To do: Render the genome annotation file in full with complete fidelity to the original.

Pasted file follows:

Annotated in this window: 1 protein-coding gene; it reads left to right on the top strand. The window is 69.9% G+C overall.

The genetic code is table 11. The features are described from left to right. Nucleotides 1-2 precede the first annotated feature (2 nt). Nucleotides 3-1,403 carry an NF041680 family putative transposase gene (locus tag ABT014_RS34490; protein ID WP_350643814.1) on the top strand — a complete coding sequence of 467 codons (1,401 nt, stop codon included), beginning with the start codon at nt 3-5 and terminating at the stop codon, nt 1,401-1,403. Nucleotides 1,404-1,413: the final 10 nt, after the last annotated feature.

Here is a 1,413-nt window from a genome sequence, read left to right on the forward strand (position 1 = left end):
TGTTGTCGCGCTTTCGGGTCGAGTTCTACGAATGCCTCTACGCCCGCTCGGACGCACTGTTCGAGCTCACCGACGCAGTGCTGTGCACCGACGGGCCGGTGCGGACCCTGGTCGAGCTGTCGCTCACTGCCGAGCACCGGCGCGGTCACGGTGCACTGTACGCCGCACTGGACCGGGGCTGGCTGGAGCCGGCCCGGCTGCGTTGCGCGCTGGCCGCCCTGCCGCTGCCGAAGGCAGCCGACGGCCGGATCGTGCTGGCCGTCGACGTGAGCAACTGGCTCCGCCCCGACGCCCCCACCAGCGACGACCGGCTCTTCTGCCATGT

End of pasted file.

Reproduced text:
Annotated in this window: 1 protein-coding gene; it reads left to right on the top strand. The window is 69.9% G+C overall.

The genetic code is table 11. The features are described from left to right. Nucleotides 1-2 precede the first annotated feature (2 nt). Nucleotides 3-1,403 carry an NF041680 family putative transposase gene (locus tag ABT014_RS34490; protein ID WP_350643814.1) on the top strand — a complete coding sequence of 467 codons (1,401 nt, stop codon included), beginning with the start codon at nt 3-5 and terminating at the stop codon, nt 1,401-1,403. Nucleotides 1,404-1,413: the final 10 nt, after the last annotated feature.

Here is a 1,413-nt window from a genome sequence, read left to right on the forward strand (position 1 = left end):
TGTTGTCGCGCTTTCGGGTCGAGTTCTACGAATGCCTCTACGCCCGCTCGGACGCACTGTTCGAGCTCACCGACGCAGTGCTGTGCACCGACGGGCCGGTGCGGACCCTGGTCGAGCTGTCGCTCACTGCCGAGCACCGGCGCGGTCACGGTGCACTGTACGCCGCACTGGACCGGGGCTGGCTGGAGCCGGCCCGGCTGCGTTGCGCGCTGGCCGCCCTGCCGCTGCCGAAGGCAGCCGACGGCCGGATCGTGCTGGCCGTCGACGTGAGCAACTGGCTCCGCCCCGACGCCCCCACCAGCGACGACCGGCTCTTCTGCCATGT